Pasadena names new schools chief
Edwin Diaz, a well-regarded educator from Gilroy, Calif., has been selected as the new schools chief in Pasadena, a community whose reputation for impressive cultural and other institutions has not extended to its public schools.
Diaz received the unanimous vote of the Pasadena Unified School District Board of Education in a meeting Tuesday evening. Board members lauded Diaz, who has served as superintendent of the Gilroy district since 2000, as an “outstanding leader” and an “agent for change.”
“He’s results-oriented and has a track record of success,” board president Peter Soelter said in an interview Wednesday. “He’s ready to take his game to the next level. What’s really so exciting is that he’s committed to urban education and making sure that all kids succeed.”
Diaz said he was impressed with the promise of the Pasadena district and the potential to tap the community’s vast resources. But he acknowledged the challenges of working under the scrutiny of well-entrenched political factions.
“People will not know me and it will be a context where I don’t have a complete understanding of the community, but I’ll be out there, engaged,” Diaz said. “Any improvement is going to be a communitywide effort. This is not the type of situation where you can go in in isolation and begin implementing things you think will have an effect on student performance. We have to reach out to stakeholders and get them involved as much as possible.”
The Diaz appointment comes at a time of turmoil for the district, which has faced declining student enrollment, budget cutbacks and calls by some for a radical restructuring. The board began looking for a new schools head in May after moving to replace former Supt. Percy Clark Jr., who clashed with the teachers’ union and was accused of plagiarizing portions of an opinion piece that ran in a local weekly newspaper.
Clark, who will continue to receive his full salary until July, went on administrative leave in November and the district has been run by an interim superintendent, Darrel Taylor.
The Pasadena district has about 21,000 students at 28 campuses that stretch to Altadena and Sierra Madre, and in recent years has been beset with socio-economic divisions. Most of those attending the public schools are low-income Latino and African American students, while about 32% of children in the district -- 10,000 mostly middle-class and wealthy students -- attend 57 private schools.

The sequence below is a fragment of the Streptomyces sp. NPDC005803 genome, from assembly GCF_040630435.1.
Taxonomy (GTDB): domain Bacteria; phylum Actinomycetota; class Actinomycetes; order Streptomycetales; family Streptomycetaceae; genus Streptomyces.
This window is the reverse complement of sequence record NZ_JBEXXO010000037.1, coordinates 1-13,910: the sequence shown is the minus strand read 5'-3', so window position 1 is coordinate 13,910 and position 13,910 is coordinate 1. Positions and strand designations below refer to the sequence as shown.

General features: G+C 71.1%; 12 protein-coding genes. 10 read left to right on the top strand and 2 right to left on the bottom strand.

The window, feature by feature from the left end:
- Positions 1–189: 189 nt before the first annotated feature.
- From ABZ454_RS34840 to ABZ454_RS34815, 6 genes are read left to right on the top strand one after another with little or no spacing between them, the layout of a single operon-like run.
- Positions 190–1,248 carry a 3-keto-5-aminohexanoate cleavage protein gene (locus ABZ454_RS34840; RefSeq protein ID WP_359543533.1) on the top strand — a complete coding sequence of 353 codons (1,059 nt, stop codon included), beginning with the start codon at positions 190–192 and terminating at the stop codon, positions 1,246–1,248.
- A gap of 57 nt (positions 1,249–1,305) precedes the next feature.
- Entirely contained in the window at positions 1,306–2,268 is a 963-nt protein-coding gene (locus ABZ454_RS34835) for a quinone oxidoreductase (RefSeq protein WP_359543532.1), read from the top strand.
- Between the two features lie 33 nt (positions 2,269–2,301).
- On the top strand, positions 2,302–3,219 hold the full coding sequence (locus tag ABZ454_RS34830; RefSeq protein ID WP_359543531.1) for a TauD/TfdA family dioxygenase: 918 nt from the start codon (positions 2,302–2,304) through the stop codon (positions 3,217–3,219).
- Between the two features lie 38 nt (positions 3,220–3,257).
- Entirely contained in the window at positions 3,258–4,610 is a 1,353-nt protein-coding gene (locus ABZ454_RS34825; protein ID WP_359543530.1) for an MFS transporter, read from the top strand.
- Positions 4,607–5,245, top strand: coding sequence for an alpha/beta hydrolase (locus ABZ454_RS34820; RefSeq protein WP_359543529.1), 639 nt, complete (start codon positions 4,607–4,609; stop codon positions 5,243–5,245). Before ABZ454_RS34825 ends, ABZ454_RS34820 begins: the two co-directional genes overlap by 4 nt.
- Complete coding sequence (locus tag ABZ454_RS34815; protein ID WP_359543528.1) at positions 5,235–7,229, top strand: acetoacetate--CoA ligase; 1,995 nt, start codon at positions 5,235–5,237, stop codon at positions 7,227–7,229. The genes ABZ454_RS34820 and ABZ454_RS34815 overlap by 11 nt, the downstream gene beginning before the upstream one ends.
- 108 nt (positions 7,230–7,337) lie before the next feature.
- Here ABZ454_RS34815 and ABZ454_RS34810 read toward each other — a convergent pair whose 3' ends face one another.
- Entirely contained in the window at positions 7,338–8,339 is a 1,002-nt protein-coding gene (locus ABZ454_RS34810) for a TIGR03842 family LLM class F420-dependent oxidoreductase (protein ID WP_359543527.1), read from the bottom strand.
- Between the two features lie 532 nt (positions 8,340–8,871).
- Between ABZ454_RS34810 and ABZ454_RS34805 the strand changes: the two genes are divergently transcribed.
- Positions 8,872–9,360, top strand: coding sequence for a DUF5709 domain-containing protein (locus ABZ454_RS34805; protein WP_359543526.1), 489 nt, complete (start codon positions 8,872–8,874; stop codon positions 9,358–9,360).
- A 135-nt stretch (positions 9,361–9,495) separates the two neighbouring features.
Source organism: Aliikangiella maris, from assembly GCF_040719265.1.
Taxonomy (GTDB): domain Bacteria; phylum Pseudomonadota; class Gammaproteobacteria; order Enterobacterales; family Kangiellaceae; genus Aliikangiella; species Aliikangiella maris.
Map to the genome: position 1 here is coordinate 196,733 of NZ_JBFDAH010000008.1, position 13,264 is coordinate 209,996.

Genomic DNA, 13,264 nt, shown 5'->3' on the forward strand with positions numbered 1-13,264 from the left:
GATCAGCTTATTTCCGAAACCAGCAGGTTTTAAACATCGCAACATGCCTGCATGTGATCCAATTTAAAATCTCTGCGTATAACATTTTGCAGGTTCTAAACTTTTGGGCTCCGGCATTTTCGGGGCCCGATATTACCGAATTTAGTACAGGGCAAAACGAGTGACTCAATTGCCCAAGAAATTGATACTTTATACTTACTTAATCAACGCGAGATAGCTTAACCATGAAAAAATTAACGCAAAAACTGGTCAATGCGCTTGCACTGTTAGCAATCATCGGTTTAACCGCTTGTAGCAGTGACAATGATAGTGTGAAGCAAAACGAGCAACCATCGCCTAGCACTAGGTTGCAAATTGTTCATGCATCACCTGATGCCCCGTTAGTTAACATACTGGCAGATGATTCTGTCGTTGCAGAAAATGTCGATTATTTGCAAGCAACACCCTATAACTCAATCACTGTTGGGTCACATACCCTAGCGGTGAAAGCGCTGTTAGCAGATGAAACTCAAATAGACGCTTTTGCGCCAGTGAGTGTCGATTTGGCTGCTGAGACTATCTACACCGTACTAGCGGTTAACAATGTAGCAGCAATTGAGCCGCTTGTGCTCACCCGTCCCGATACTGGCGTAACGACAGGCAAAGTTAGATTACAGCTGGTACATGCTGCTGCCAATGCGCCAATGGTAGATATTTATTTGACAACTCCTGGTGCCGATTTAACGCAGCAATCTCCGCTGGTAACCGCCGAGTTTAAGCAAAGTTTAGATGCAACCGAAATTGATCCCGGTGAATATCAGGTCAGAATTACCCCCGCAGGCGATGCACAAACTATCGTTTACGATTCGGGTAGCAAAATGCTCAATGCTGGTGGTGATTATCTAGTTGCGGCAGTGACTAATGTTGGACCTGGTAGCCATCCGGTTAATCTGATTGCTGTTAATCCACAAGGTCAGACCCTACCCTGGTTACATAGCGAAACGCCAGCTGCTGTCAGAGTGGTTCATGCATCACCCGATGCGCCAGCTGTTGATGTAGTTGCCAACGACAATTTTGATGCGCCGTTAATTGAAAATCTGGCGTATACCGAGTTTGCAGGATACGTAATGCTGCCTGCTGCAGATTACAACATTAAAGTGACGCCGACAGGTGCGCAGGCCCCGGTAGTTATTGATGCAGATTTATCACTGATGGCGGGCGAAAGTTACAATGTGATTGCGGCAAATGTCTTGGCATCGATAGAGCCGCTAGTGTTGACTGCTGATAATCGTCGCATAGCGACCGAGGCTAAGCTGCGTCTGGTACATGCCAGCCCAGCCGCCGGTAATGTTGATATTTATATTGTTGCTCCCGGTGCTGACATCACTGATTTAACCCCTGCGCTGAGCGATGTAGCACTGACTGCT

A report issued in June commissioned by the nonprofit Pasadena Educational Foundation recommended overhauling the system, including creation of a system of magnet campuses linked to such institutions as Caltech, the Norton Simon Museum and Huntington Hospital.
Peter Dreier, a Pasadena Unified parent and foundation board member, said the Diaz appointment and the fact that three of the seven board of education seats are up for election in March mark a turning point for public education in Pasadena.
“All of the ducks are lined up to move Pasadena in a positive direction,” said Dreier, a professor of politics at Occidental College. “Mr. Diaz can be a catalyst for pushing it all together. He’s got to be a good politician, a good manager, a good listener and a good collaborator, and those are all things I’ve heard about him.”
While Diaz has been criticized by some Gilroy parents for stagnant student progress, his colleagues cite his contributions.
“Edwin led our district to a common vision for improvement with a specific focus on improved achievement for all students,” Gilroy Assistant Supt. Linda Piceno said in a statement.
Diaz, 53, became Gilroy superintendent in 2000 after serving as assistant superintendent of the Oak Grove School District in San Jose. He is a Gilroy native who taught social science and served as head football coach at Gilroy High School before moving into administration.
He cited his achievements in Gilroy as reversing a decline in student test scores, upgrading school facilities and establishing an accountability task force made up of civic leaders, parents and educators to chart school progress and provide input on major decisions.
His administration in Gilroy was the subject of a largely laudatory 2005 profile in the journal Education Week, which found that the district’s focus on teacher collaboration and rigorous assessment resulted in significant student gains.
The Gilroy district, in a mostly agricultural community about 30 miles from San Jose, is roughly half the size of the Pasadena district.
Details of Diaz’s contract are still being negotiated.
Pasadena officials said Diaz might be able to assume duties in March.